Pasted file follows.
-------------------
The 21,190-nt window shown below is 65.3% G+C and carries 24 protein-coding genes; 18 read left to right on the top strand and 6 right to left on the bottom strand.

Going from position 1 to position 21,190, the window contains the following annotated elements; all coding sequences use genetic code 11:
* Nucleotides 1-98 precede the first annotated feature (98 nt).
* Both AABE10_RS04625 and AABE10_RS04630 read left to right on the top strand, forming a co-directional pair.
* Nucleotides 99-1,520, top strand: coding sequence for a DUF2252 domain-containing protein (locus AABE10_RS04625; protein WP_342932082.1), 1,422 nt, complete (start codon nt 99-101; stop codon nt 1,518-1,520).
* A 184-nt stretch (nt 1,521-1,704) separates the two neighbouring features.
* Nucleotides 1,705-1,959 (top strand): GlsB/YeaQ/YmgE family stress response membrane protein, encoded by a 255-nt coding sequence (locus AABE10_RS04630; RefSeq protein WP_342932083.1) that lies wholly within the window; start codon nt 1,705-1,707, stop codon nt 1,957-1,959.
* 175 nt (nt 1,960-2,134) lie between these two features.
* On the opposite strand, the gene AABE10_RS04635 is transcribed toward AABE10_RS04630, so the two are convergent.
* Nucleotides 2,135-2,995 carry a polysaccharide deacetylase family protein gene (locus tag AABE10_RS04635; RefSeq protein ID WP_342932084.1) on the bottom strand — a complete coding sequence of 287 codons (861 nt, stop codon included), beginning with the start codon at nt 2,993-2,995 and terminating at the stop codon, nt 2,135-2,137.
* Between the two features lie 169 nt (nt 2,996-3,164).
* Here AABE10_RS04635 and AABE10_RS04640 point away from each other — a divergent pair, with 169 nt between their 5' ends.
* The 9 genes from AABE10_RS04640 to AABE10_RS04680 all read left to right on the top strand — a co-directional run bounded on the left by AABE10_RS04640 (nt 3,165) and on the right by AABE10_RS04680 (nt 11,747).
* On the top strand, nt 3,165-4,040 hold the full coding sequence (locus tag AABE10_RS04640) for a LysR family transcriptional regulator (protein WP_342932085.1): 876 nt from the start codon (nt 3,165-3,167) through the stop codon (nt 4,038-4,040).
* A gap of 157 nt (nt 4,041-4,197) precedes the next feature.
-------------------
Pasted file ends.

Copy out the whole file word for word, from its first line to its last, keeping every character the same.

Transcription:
The 21,190-nt window shown below is 65.3% G+C and carries 24 protein-coding genes; 18 read left to right on the top strand and 6 right to left on the bottom strand.

Going from position 1 to position 21,190, the window contains the following annotated elements; all coding sequences use genetic code 11:
* Nucleotides 1-98 precede the first annotated feature (98 nt).
* Both AABE10_RS04625 and AABE10_RS04630 read left to right on the top strand, forming a co-directional pair.
* Nucleotides 99-1,520, top strand: coding sequence for a DUF2252 domain-containing protein (locus AABE10_RS04625; protein WP_342932082.1), 1,422 nt, complete (start codon nt 99-101; stop codon nt 1,518-1,520).
* A 184-nt stretch (nt 1,521-1,704) separates the two neighbouring features.
* Nucleotides 1,705-1,959 (top strand): GlsB/YeaQ/YmgE family stress response membrane protein, encoded by a 255-nt coding sequence (locus AABE10_RS04630; RefSeq protein WP_342932083.1) that lies wholly within the window; start codon nt 1,705-1,707, stop codon nt 1,957-1,959.
* 175 nt (nt 1,960-2,134) lie between these two features.
* On the opposite strand, the gene AABE10_RS04635 is transcribed toward AABE10_RS04630, so the two are convergent.
* Nucleotides 2,135-2,995 carry a polysaccharide deacetylase family protein gene (locus tag AABE10_RS04635; RefSeq protein ID WP_342932084.1) on the bottom strand — a complete coding sequence of 287 codons (861 nt, stop codon included), beginning with the start codon at nt 2,993-2,995 and terminating at the stop codon, nt 2,135-2,137.
* Between the two features lie 169 nt (nt 2,996-3,164).
* Here AABE10_RS04635 and AABE10_RS04640 point away from each other — a divergent pair, with 169 nt between their 5' ends.
* The 9 genes from AABE10_RS04640 to AABE10_RS04680 all read left to right on the top strand — a co-directional run bounded on the left by AABE10_RS04640 (nt 3,165) and on the right by AABE10_RS04680 (nt 11,747).
* On the top strand, nt 3,165-4,040 hold the full coding sequence (locus tag AABE10_RS04640) for a LysR family transcriptional regulator (protein WP_342932085.1): 876 nt from the start codon (nt 3,165-3,167) through the stop codon (nt 4,038-4,040).
* A gap of 157 nt (nt 4,041-4,197) precedes the next feature.